Above: A petrol-powered-leaf-blower-powered skateboard!?

Whilst skateboards are traditionally powered by the rider, using their feet, it has long been dreamt about by many a 'boarder to have a 'board which doesn't need to be pushed back up a hill! There are many possible methods, and I have considered just a few in order to go into more detail.

## Basic Overview

Propulsion MethodElectric Motor
Jet Engine |
OverviewAn electric motor is mounted as a replacement for the bearings, in order to provide extra power.
A jet engine is attached to the rear of the board's deck (either on top or the underside) and is fired to boost power. |

## Before we get started... Useful Links...

Wikipedia - Electric Skateboard

Elektro-Skate

EightballBoards - Wireless Electric Skateboards

RokitScience - Electric Skateboards

Elektro-Skate

EightballBoards - Wireless Electric Skateboards

RokitScience - Electric Skateboards

## ...And a couple of videos:

## Powering a Skateboard with an Electric Motor

An electric motor is a relatively simple way of powering a skateboard. An electric motor is powered by a rechargeable battery, and connected directly to the wheel or via a gearing system to increase torque or power. For a reasonably powerful and therefore speedy board, a 400W motor is the most effective (prices in the region of £100). The required battery for the motor should have at least 12V, and these cost around £50. However, we need to take into account the current that will need to be supplied to the motor. The amps required equal the watts divided by the volts, so:

So, we need a 34 amp battery to power our board - quite a lot. Another problem with this powerful of a battery is that they aren't the smallest of things - most are around 120mm X 180mm X 200mm. This is going to substantially increase the weight of the skateboard and therfore lower efficiency. There are two ways we can combat this problem, because there are two parts of this equation we change - the Wattage and the Voltage. We need to either decrease the number of watts our motor needs of increase the number of volts being supplied. The voltage is the easiest thing to change, so we'll try that first. Let's say we double the voltage:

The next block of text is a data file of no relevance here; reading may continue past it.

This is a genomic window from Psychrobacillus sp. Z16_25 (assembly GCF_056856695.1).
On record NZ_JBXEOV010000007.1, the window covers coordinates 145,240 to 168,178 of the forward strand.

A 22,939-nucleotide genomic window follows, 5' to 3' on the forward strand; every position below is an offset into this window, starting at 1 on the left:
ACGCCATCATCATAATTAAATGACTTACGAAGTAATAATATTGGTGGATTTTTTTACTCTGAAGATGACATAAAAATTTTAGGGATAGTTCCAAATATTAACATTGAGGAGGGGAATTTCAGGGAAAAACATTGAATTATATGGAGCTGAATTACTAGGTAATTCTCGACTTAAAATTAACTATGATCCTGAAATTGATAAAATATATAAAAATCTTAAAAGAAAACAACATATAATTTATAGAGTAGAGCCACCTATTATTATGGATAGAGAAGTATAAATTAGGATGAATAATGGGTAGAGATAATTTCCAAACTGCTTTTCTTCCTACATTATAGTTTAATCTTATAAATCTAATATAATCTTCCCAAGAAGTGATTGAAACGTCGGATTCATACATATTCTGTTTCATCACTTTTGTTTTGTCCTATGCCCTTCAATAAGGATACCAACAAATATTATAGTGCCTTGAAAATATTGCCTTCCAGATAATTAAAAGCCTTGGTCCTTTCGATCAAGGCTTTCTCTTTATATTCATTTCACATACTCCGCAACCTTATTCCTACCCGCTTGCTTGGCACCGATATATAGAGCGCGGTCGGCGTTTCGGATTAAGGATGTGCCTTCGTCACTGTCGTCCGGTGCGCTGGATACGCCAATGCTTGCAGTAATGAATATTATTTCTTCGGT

And we have successfully halved the needed number of Amps. A 17 Amp battery, which provides 24V can be found with dimensions as little as 110mm X 70mm X 390mm; whilst being considerably longer it would be a much better fit on a board. The battery I found provided 17 Amp hours, or Ah, which means it can provide 17 amps for one hour. Similarly, it can provide 34 Amps for half an hour, 68 Amps for 15 minutes etc. Using this, we can calculate that this battery could power our board at 17 Amps for one hour of continuous usage at full power - not bad when you include time when you may not need full power, account for time when you may be stationary and other time when you may not be at full power.

## The Basics of Jet Powered Skateboards

The jet for a 'board needs to have enough thrust to push the board - which means at least the mass of the board, plus however much extra the rider needs to reach their desired speed.For example, the average 'board has a mass of about 3 or 4 kilograms. Now, to calculate the thrust that our jet will need, we will use the unit of Newtons. 1 Newton is the force required to accelerate 1Kg by 1 metre per second, every second. So, if our 'board has a mass of 4Kg, then an engine which produces 4 Newtons will cause our board to travel forward, on a perfectly flat surface, at a steadily increasing rate of 1 metres per second squared. This means that after 10 seconds, the board will theoretically be travelling at 10 metres per second, as shown in the graph below.

Whilst this may seem relatively simple, it doesn't work. If you had a perfectly flat surface, in a vacuum, with no gravity, and a riderless 'board, then you would be nearly there. The final problem is the most annoying - the jet needs air to work so these conditions are purely theoretical. This is all a bit of a pain, because it means we actually have to do much more complex calculations.

So our earlier speed/time graph should be more along these lines:

And then we allow for the jet itself. For ease of calculation, let's say it has a mass of 6Kg.

So we evidently need more thrust, or else our 'board will take 3 minutes and 20 seconds to accelerate to 10 metres a second (0.6kph - an average person walks at around 5kph and our board needs to go up to 25!). The graph below shows the projection.

## A final thought...

There are people who think that alternative propulsion will be too difficult to handle, or too unsafe to use on board commercially and everyday - so here is one final video to prove you all wrong!

The electric commute - faster than a car, a bus, the tube, your feet, and in some cases a bicycle - brilliant!